UNITY’s name change: You’re doing it wrong

UNITY Journalists is changing its name again.

Stung by criticism after dropping “of Color” from its name earlier this year, the coalition is intent on changing its name again, and this time it’s giving members a say in what the final name will be.

And UNITY is blowing it.

ImageI say this with all due respect. The people at the forefront of the organization and the name change effort are all people I admire. They are people who have committed themselves to UNITY’s mission and who have followed through on their commitment. If this were about rewarding people for their dedication, then I would applaud the three names that have been put up for consideration. Respectfully, however, I find myself disappointed with those names and with the missed opportunity that they represent.

For those unaware of the background, UNITY was born as a joint convention of the Native American Journalists Association, Asian American Journalists Association, National Association of Black Journalists and National Association of Hispanic Journalists. It grew to become its own organization, magnifying the voices of each association in the coalition. It became UNITY: Journalists of Color, reflecting the primary common denominator that brought the coalition members together in the first place.

In the past year, citing governance and financial issues, NABJ pulled out of the coalition. UNITY responded by inviting the National Lesbian and Gay Journalists Association to join. NLGJA accepted and promptly asked UNITY to reconsider its name, which no longer reflected each coalition partner. Decent, principled people were divided on how to proceed. UNITY: Journalists of Color became UNITY Journalists, to the dismay of those who felt the coalition had lost its way.

I argued at the time that changing UNITY’s name was a foregone conclusion the moment NLGJA was incorporated into the alliance. The primary common denominator changed. The key question became what the new name should be. UNITY Journalists decided to revisit the name change, and now we are faced with three “new” choices:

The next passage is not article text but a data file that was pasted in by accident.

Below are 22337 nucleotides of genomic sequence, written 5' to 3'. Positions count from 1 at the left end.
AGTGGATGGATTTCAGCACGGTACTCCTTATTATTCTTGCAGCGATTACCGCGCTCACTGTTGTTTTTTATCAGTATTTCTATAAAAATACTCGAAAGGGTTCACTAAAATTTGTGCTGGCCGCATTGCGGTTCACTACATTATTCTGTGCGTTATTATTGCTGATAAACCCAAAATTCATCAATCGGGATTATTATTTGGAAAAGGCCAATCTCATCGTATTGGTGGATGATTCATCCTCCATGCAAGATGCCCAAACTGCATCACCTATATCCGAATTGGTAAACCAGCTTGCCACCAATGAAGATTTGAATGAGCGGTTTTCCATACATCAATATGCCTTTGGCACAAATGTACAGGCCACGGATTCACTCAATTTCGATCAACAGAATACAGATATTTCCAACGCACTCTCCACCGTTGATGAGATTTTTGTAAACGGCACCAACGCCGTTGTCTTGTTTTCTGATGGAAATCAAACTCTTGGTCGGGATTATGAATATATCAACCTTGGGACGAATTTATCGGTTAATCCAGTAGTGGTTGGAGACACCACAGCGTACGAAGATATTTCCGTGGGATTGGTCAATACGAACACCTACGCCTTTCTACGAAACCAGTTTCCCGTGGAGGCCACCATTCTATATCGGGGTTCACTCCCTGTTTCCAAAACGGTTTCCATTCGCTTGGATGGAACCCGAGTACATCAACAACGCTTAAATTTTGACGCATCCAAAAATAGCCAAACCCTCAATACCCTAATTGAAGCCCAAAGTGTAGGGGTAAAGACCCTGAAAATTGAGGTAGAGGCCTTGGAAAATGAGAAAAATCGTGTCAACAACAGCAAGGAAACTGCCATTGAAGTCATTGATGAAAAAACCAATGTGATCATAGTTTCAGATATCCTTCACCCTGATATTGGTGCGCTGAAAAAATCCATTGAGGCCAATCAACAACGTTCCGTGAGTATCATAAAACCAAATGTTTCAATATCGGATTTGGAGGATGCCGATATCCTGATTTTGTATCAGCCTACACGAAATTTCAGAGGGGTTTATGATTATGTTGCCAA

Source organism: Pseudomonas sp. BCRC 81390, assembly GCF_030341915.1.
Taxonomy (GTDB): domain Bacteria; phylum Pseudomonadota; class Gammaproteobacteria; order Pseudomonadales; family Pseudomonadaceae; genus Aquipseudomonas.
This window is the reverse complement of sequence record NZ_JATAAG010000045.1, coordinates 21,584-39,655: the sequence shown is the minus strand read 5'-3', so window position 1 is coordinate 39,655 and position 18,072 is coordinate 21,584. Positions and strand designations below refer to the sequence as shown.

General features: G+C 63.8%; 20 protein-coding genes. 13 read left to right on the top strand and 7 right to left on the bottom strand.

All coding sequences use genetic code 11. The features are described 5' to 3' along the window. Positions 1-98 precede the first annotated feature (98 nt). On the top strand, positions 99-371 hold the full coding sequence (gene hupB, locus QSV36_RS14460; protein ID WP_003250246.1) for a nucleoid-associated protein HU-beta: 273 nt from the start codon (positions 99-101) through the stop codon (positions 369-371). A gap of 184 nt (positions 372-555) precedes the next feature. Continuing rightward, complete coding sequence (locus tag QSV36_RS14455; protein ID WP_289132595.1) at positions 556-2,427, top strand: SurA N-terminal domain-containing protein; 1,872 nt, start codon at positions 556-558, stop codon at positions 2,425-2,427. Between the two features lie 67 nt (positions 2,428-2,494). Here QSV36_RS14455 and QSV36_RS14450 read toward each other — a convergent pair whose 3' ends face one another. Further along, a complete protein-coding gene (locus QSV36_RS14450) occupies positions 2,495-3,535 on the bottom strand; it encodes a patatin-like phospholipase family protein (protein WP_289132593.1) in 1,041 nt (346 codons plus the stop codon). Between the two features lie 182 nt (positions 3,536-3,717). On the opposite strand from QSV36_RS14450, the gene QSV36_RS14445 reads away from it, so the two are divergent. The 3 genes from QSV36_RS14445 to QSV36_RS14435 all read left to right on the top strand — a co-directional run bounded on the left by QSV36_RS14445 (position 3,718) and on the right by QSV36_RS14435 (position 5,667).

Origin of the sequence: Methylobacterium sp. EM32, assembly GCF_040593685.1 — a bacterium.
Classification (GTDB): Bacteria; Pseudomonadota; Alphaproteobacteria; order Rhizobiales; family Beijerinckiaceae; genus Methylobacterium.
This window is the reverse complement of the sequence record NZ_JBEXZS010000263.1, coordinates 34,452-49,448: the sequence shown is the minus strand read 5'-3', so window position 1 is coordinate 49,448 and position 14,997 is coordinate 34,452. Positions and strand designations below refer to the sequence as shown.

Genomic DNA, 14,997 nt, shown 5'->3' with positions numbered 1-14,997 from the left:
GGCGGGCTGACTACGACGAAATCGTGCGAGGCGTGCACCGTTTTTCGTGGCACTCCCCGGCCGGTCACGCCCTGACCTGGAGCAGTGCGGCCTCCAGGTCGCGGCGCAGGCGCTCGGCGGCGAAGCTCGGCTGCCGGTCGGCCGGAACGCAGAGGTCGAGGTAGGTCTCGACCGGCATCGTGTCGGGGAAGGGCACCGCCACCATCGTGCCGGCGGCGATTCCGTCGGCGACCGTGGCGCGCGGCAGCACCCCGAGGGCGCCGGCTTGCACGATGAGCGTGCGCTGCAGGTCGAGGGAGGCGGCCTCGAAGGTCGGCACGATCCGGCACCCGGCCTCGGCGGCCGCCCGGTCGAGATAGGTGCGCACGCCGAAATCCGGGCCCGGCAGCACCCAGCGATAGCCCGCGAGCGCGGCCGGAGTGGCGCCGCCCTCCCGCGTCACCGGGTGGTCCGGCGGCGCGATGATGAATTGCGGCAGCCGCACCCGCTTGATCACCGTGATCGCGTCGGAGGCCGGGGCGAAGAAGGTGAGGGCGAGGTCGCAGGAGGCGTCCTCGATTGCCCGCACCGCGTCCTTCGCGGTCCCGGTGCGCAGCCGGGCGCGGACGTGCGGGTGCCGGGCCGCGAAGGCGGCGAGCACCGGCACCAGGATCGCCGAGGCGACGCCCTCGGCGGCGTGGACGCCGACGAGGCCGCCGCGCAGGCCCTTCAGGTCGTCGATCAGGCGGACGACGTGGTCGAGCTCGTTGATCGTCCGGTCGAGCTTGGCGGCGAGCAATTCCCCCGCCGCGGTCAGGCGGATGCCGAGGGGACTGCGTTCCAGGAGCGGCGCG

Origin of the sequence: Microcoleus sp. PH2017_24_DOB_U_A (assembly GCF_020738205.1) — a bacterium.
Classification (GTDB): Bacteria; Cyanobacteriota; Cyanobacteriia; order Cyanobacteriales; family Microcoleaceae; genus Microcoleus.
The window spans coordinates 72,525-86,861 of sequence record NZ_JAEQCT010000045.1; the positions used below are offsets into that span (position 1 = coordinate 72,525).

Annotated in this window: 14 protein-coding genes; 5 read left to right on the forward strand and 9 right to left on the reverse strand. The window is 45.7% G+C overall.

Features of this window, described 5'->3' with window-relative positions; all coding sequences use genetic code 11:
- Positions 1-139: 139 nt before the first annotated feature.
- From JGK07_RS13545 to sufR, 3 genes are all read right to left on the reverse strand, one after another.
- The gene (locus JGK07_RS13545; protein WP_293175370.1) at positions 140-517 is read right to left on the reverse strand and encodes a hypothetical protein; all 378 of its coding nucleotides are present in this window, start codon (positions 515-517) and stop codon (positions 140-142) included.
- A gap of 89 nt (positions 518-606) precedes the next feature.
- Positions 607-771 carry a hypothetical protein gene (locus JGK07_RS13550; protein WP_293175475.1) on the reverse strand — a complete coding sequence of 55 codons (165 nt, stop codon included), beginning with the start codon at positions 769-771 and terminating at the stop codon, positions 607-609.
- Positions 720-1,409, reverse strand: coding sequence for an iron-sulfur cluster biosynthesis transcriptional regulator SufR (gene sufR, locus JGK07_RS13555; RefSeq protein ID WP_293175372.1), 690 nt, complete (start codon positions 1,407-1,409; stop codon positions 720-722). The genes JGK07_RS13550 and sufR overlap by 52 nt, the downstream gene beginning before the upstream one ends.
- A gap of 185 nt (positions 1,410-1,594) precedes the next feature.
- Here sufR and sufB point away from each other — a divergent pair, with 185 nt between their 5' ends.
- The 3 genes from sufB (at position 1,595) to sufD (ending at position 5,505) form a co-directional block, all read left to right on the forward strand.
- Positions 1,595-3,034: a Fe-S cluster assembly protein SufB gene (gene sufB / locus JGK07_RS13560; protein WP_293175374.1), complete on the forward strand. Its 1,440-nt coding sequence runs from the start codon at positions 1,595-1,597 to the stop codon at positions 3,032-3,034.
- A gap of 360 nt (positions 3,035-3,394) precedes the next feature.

• UNITY: Journalists of Color
  • UNITY: Journalists of Color & Diversity
  • UNITY: Journalists of Color & For Diversity.

As a former president of UNITY and a supporter of the inclusion of NLGJA into the coalition, I am less than thrilled with the options before us. The first one ignores NLGJA’s presence entirely. The other two strike me as clumsy attempts to acknowledge NLGJA’s presence as an afterthought. UNITY had a chance to re-brand itself in a way that looked forward and announced a new, expanded but still focused mission. Instead, these choices look backward and announce a befuddled mission that, in my view, treats our new alliance partners as second class citizens.

I have not asked NLGJA’s leaders how they feel about the new options. I am speaking for myself: I cannot imagine names that make them feel less welcome as part of the coalition.

For the record, yes, I submitted a name for consideration, and no, it is not one of the finalists. Of course I’m disappointed, but I would be less disappointed if any of the finalists reflected the inclusion of NLGJA as full partners in a mission that unites us all. In my unsolicited opinion, the options we have been given do not reflect leadership; they reflect a hasty retreat from some bold and inclusive action that was taken earlier this year.

As a member of NAHJ, I have to ask myself a question. Do I want NLGJA in the UNITY coalition? If the answer is no, then I know which new name will get my vote. If the answer is yes, then none of the names offered can get my vote. Not in good conscience.

The truth is, NLGJA has something important to offer to the UNITY coalition — the inclusion of a diversity that we should recognize as a vital one in the ongoing struggle for civil rights in America. And the rest of the coalition has something important to offer NLGJA — the recognition that their struggle is our struggle in more ways than it is not.

There are many issues at stake in this decision, including whether NABJ can be lured back to the coalition. Changing the name, or changing it back to what it used to be, will not lure NABJ back. UNITY’s ultimate goal, as far as that is concerned, has to be building a UNITY that is so strong that NABJ will find it in its best interest to return.

The offered names are not a step in that direction.

Clarification: I have no problem with UNITY: Journalists of Color being one of the names offered for consideration. That’s fair. As it stands, UNITY: Journalists of Color is all of the names being offered for consideration, and to that, I object.

In an earlier version of this post, I described myself as an advocate of the inclusion of NLGJA into UNITY. That is misleading, as it implies I argued for it before it happened. I support the decision after the fact. I had no input in the decision beforehand, and the issue did not come up while I was on the NAHJ or UNITY boards.

Published by Olmeda

At-large director on the national board of the Society of Professional Journalists. Former president of the National Association of Hispanic Journalists and of UNITY: Journalists of Color. An extreme moderate, not committed to political ideology. Stepfather to two wonderful daughters. Father to two wonderful sons. Husband. Rogue karaoke singer. Humanist

One thought on “UNITY’s name change: You’re doing it wrong

  1. For those who asked, the name I submitted was Journalists United for Diversity. A similar name, offered by someone else, was UNITY: Journalists for Diversity. I might also suggest the Journalism Diversity Alliance.


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